Income-Based Repayment Expansion Advances

Carrying out Obama directive to boost income-based repayment, Education Department panel endorses plan that will be available to all direct loan borrowers, regardless of when they incurred the debt. 

May 1, 2015

WASHINGTON -- A federal rule-making panel on Thursday approved a proposal that would allow many existing federal student loan borrowers to lower their monthly payments and qualify for loan forgiveness sooner.

Negotiators on the U.S. Department of Education’s rule-making committee reached consensus on a proposal to create a new income-based repayment program that is available to all federal direct loan borrowers regardless of when they took out their loans.

The new plan would largely mirror the terms of the government’s existing income-based repayment with the most generous benefits. It would allow borrowers to cap monthly payments at 10 percent of their discretionary income and have any remaining debt forgiven after 20 or 25 years.

The proposal, dubbed Revised Pay as You Earn, or REPAYE, carries out President Obama’s June 2014 directive for the Education Department to administratively expand the income-based repayment option available to some 5 million existing borrowers. The Obama administration has estimated that the expansion, which it previously asked Congress to make, will cost more than $9 billion.

Unlike the existing Pay as You Earn program -- which is available only to borrowers who first took out loans after September 2007, borrowed at least once more after September 2011 and can demonstrate a “financial hardship” -- the new REPAYE plan would be available to all federal direct loan borrowers.

Although it would not alter any existing program, the new repayment plan would include some new limitations to the benefits available to borrowers. Such limitations have been embraced in recent years by the Obama administration, congressional Republicans and policy organizations.

They respond to concerns that the Pay as You Earn program is a windfall for some students at expensive professional schools and encourages those graduate programs to raise tuition.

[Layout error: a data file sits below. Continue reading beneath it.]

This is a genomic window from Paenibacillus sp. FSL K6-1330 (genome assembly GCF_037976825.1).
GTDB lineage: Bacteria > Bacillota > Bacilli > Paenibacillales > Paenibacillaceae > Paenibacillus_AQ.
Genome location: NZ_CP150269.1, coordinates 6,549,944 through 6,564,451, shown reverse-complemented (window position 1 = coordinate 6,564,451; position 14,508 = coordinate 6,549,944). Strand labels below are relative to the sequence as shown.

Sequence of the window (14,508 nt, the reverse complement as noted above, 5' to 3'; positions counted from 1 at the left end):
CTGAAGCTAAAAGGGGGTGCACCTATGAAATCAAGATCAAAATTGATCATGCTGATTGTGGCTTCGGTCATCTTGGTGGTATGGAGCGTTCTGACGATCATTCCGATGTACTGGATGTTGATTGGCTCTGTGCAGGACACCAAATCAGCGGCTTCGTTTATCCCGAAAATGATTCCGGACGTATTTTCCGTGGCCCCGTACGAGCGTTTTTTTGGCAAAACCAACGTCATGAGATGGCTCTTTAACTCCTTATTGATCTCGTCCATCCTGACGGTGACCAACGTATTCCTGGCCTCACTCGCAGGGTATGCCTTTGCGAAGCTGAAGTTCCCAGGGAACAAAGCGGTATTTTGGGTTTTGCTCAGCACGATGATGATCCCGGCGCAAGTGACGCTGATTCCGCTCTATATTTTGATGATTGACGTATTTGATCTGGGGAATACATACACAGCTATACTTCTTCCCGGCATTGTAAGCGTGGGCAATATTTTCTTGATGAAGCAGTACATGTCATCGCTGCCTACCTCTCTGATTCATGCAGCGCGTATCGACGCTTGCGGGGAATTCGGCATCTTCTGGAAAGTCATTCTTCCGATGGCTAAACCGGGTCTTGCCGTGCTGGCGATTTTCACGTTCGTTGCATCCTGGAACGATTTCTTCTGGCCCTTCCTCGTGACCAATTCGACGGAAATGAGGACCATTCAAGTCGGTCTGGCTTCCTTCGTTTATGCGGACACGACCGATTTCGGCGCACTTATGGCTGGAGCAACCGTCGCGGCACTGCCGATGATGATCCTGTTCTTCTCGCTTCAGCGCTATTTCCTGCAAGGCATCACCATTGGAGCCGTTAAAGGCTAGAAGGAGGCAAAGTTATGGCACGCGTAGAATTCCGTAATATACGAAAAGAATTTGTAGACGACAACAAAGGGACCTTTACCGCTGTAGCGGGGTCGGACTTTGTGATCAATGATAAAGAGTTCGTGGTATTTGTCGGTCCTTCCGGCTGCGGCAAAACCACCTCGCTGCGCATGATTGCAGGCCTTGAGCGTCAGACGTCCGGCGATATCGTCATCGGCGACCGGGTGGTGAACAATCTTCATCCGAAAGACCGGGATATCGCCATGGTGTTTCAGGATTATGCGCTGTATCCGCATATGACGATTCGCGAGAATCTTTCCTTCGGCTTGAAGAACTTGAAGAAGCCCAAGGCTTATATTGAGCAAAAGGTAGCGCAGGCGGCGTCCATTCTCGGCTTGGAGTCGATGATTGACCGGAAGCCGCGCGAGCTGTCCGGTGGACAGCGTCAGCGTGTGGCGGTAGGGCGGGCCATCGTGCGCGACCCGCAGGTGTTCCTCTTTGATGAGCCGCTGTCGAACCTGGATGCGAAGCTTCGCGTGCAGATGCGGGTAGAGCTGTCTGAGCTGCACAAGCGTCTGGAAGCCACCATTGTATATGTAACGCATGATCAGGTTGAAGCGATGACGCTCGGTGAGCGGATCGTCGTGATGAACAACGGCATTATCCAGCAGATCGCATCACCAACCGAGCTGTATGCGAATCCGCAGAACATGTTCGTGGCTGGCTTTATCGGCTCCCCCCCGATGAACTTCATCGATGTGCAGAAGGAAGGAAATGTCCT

The department on Thursday backed away from its initial proposal requiring borrowers under the new plan that have more than $57,500 in loans to make payments for 25 years before qualifying for debt forgiveness instead of 20 years. Some consumer advocates said that such a plan would, among other things, create an unfair “cliff” under which borrowers with very similar debt loads end up paying drastically different amounts.

Instead, the panel agreed to set the loan forgiveness window based on the type of loan. Borrowers with only undergraduate student loans would qualify for loan forgiveness after 20 years. A borrower whose debt includes any graduate or professional school loans, however, would have to pay for 25 years before qualifying.

In addition, unlike the current income-based repayment programs, married borrowers who file taxes separately from their spouse would have their monthly payment amount calculated based on the couple’s combined income, rather than that of just the borrower.

The department plans to formally propose the new repayment program and seek public comment on the plan in “early July,” Brian Siegel, a department lawyer, told the rule-making panel Thursday. Officials will then finalize the rule by Nov. 1, he said.

The department will expedite the implementation of the new repayment program so that borrowers can apply starting in December.

Easier Default Rate Appeals for Community Colleges

The package of regulations advanced Thursday also included a proposal making it easier for colleges with high loan default rates but few students taking out loans to avoid losing federal funding.

The proposal would largely benefit community colleges. If finalized by this November, as expected, the changes to the default rate appeal process would not go into effect until next July. 


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